Several principals with Wiseguy Tickets, a Nevada-based wholesale ticket broker, were recently indicted for alleged cyber crimes for using “bot” software programs to illegally...

Several principals with Wiseguy Tickets, a Nevada-based wholesale ticket broker, were recently indicted for alleged cyber crimes for using “bot” software programs to illegally obtain more than 1 million tickets for popular concerts and sporting events from Ticketmaster and other companies.

According to the 60-page federal court indictment released today, March 1, California residents Kenneth Lowson, 40; Kristofer Kirsch, 37; Faisal Nahdi, 36; and Joel Stevenson, 37, allegedly hacked into the Web sites of Ticketmaster, Live Nation (which now owns Ticketmaster) and Major League Baseball, among others, over a several-year period to obtain the tickets. Lowson is also known as “Money” and Kirsch also goes by the alias “Robert Woods,” according to the Federal Bureau of Investigation.

“Wiseguy Tickets, Inc. (“Wiseguys”), a Nevada corporation, used fraudulent misrepresentations and computer hacking to purchase tickets surreptitiously over the Internet to concerts, sporting events, and other forms of live entertainment (“Events”) throughout the United States. To achieve this goal, Wiseguys deployed a nationwide computer network that opened thousands of simultaneous Internet connections from across the United States; impersonated thousands of individual ticket buyers; and defeated online ticket vendors’ security mechanisms. When online ticket vendors tried to stop Wiseguys from engaging in this conduct, Wiseguys adapted its methods and continued. Through these fraudulent and unauthorized steps, among others, Wiseguys and its owners made more than $20 million in profits while purchasing more than 1 million tickets to Events nationwide,” the indictment states.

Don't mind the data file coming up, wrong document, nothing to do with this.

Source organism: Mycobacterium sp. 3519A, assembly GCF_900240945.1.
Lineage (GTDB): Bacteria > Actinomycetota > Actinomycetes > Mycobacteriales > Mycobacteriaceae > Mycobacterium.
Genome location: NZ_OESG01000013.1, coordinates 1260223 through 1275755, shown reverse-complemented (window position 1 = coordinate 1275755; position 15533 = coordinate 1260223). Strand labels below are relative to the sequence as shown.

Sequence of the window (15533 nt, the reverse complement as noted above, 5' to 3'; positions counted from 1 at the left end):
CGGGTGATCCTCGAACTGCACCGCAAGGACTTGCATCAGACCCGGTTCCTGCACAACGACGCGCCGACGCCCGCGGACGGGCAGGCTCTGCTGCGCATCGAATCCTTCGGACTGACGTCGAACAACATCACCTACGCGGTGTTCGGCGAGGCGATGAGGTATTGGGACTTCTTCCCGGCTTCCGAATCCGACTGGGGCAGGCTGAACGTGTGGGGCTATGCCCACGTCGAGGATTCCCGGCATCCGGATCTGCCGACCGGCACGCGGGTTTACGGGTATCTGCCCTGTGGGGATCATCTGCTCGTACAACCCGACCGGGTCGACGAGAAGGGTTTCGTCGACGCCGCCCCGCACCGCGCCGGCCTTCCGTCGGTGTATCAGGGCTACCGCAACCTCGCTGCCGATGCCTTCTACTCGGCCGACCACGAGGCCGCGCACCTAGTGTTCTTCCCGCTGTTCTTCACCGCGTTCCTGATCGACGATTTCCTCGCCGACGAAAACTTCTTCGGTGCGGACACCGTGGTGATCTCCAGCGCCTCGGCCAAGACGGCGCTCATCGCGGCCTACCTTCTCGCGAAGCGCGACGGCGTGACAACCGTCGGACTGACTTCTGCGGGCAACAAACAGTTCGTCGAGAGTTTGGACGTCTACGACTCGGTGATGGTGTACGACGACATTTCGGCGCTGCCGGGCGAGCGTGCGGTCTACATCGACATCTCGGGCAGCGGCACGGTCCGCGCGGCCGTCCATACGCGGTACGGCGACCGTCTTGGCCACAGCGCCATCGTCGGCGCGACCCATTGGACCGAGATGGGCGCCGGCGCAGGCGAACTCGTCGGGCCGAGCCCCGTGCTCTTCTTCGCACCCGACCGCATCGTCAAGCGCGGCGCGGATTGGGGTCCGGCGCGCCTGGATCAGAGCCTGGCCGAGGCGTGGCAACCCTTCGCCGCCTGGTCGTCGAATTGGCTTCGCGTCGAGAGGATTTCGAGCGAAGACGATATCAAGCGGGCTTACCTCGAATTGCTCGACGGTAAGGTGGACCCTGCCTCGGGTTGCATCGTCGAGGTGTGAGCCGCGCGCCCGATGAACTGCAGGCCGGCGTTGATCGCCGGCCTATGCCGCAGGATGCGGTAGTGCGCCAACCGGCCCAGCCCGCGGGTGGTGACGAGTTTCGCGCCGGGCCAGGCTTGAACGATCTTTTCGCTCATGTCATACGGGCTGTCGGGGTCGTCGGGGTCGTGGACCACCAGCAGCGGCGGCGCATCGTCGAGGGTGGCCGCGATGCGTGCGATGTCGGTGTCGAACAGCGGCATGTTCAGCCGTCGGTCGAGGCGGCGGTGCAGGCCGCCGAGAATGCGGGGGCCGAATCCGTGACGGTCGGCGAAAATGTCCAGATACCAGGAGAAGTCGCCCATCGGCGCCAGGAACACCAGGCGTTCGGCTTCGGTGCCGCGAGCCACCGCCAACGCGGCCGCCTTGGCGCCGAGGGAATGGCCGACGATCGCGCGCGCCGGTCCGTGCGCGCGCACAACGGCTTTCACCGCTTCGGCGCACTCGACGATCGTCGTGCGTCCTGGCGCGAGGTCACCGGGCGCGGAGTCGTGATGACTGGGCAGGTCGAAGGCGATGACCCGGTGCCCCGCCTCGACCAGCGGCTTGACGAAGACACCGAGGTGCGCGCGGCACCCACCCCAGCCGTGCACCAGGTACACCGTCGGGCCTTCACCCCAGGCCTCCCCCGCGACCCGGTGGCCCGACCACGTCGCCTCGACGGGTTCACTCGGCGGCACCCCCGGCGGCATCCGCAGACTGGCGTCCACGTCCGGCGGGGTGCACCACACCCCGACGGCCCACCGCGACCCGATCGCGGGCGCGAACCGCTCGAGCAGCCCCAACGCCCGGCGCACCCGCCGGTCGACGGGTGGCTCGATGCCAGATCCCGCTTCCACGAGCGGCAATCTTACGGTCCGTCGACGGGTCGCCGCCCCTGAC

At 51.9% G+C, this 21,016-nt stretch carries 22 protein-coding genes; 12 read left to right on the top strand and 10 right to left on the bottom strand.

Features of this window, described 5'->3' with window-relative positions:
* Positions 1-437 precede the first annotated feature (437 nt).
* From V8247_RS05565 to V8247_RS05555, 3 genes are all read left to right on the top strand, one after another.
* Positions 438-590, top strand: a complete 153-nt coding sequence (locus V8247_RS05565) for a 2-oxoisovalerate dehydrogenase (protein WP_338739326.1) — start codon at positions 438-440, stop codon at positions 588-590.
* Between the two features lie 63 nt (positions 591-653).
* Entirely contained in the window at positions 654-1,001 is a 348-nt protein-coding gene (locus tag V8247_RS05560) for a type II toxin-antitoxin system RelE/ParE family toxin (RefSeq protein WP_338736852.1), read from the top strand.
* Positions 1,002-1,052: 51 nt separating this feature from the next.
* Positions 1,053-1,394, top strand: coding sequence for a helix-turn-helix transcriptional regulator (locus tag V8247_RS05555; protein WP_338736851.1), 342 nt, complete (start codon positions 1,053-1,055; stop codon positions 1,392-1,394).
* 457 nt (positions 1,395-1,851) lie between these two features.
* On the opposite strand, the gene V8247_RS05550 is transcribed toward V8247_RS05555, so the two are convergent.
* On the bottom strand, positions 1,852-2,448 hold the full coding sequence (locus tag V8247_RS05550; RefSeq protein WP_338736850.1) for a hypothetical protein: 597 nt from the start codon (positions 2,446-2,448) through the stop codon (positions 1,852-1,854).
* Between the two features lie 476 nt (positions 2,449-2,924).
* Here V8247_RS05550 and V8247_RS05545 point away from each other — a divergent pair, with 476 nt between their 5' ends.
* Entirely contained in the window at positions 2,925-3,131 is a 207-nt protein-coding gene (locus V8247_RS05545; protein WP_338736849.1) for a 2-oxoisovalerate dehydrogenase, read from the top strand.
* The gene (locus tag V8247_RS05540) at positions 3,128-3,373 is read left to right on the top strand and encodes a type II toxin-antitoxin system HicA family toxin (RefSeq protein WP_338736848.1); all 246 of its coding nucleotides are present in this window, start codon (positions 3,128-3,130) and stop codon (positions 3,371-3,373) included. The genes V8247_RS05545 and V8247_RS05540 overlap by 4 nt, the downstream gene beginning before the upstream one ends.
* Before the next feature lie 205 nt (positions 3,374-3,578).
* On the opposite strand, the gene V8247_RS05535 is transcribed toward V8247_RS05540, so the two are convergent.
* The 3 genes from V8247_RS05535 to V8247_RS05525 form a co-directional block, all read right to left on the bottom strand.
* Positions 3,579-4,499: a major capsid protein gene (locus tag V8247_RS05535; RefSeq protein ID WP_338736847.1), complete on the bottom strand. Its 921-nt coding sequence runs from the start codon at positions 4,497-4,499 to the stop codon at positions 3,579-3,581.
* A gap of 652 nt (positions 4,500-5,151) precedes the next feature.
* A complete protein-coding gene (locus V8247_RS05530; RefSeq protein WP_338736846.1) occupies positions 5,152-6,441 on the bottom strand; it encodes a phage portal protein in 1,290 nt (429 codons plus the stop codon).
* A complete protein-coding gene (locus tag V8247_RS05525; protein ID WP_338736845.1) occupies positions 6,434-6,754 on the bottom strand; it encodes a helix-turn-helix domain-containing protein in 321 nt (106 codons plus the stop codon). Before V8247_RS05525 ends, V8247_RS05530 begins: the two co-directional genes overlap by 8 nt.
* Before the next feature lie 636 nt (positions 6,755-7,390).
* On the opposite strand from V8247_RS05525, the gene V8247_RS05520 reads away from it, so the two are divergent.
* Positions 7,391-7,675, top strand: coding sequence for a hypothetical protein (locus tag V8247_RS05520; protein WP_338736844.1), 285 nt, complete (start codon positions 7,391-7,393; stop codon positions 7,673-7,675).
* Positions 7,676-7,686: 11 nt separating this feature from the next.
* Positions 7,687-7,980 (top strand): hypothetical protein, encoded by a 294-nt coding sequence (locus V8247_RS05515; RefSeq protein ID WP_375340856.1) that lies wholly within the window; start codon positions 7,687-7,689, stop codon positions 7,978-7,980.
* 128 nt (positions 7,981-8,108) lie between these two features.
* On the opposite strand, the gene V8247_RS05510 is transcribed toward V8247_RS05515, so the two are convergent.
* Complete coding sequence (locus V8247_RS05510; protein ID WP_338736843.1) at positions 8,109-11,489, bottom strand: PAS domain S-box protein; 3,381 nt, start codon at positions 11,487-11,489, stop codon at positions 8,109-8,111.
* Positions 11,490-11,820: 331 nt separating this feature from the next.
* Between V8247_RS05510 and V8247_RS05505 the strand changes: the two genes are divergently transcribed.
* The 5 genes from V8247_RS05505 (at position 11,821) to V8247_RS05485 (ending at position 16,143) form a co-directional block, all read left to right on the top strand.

The four were indicted in New Jersey because the company allegedly resold illegally obtained tickets to some unnamed ticket brokers in the state, but according to the indictment the company had customers around the country. Wiseguys allegedly employed computer programmers, and utilized servers, in Bulgaria, among other locations, to carry out the alleged scheme.

Bruce Springsteen, Miley Cyrus, Kenny Chesney and Bon Jovi were among the acts Wiseguys allegedly obtained tickets for while using bots, according to published reports.

The charges include Obtaining Information from a Protected Computer; Accessing a Protected Computer with Intent to Defraud; Transmitting a Program That Causes Unauthorized Damage; and Wire Fraud.

“It was the object of the conspiracy to profit by defrauding Online Ticket Vendors and others through circumventing computer code and surreptitiously obtaining and then reselling Event tickets that Online Ticket Vendors would not otherwise sell to Wiseguys,” the indictment states.

Over the past couple of years, authorities in several states, in addition to the federal government, have been trying to crack down on the use of bots, which are computer programs that can worm their way past online security measures to scoop up large blocks of tickets. Several states have outlawed the use of bots, and Ticketmaster even allegedly tightened up its own security and blocked several brokers that the company suspected were using them.

A spokesperson for Live Nation Entertainment did not return a message seeking comment.